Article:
So if you have tons of pic files, and good upload speed, this is not a bad deal. It’s not as flexible or maybe accessible as more sophisticated cloud storage, but it certainly cheap mass storage when you’re generating massive picture collections.

I would always advise keeping local copies first though, of course.

So sorry for yet again, another super-long post, but I thought I’d like to hear how others are handling the storage issue, and what procedures, services, workflows they use to manage things.

There is (of course) an environmental angle to all this – the more online storage we use, rely on – the more energy is consumed. So that’s something to think about.

What say ye?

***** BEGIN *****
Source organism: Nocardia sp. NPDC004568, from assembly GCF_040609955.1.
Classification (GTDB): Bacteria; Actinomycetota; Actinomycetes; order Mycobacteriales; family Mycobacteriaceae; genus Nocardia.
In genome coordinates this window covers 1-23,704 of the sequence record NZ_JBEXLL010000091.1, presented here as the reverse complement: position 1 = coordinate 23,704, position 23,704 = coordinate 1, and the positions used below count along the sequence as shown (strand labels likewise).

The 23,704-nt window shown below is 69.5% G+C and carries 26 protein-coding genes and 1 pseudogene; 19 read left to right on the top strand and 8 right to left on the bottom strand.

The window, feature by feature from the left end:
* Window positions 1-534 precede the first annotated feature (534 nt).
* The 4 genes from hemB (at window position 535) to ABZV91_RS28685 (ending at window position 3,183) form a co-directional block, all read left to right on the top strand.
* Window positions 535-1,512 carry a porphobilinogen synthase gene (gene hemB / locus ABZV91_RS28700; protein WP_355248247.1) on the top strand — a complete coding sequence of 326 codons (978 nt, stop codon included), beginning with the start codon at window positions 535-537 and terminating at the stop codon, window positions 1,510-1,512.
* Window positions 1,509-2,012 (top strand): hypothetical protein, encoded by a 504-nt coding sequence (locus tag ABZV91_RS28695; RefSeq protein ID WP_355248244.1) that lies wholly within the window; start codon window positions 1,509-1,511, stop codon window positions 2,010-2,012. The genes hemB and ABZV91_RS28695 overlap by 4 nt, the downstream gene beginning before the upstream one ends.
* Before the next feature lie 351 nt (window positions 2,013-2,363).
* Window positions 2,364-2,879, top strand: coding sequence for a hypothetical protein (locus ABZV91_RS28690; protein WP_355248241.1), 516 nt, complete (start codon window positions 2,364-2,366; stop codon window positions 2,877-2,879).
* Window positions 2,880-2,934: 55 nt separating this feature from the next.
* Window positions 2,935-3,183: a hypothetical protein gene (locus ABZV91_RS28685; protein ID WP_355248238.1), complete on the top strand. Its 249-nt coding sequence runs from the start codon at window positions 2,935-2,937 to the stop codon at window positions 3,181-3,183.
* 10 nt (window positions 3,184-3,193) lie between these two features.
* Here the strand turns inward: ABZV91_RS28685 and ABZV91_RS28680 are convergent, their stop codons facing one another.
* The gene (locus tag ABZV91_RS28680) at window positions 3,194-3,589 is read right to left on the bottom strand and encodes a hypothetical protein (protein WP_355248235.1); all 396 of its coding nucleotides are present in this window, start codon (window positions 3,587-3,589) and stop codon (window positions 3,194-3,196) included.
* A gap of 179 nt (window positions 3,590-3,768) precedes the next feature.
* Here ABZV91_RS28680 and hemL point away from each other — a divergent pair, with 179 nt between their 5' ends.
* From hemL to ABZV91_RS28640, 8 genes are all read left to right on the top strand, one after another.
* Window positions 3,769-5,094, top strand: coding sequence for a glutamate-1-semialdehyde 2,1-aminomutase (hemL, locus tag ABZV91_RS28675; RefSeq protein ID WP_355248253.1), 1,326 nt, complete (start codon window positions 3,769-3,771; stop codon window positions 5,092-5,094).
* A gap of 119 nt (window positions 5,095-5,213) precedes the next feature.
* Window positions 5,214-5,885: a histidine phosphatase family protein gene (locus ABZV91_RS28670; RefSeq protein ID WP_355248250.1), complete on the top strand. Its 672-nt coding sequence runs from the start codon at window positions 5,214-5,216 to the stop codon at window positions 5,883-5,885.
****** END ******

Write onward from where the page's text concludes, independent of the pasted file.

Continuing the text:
I just buy hard drives and store everything there, both RAWs and edited JPG from Lightroom (e.g. 400Gb of RAWs from this summer), it can be dangerous, but I’d refuse having everything in the cloud for reasons of safety, security and environmental ones too. I use folders for season/year, and when everything is uploaded on iNat I move it to the disk to keep computer clear. I would never delete RAWs just for the sake of future editing, “eye” is changing, I don’t like what I did years ago and know more now, so I wish to have that ability to redo things. Nowadays there’re drives for many Tb, so if you shoot a lot, that may be a way to store everything with less headache.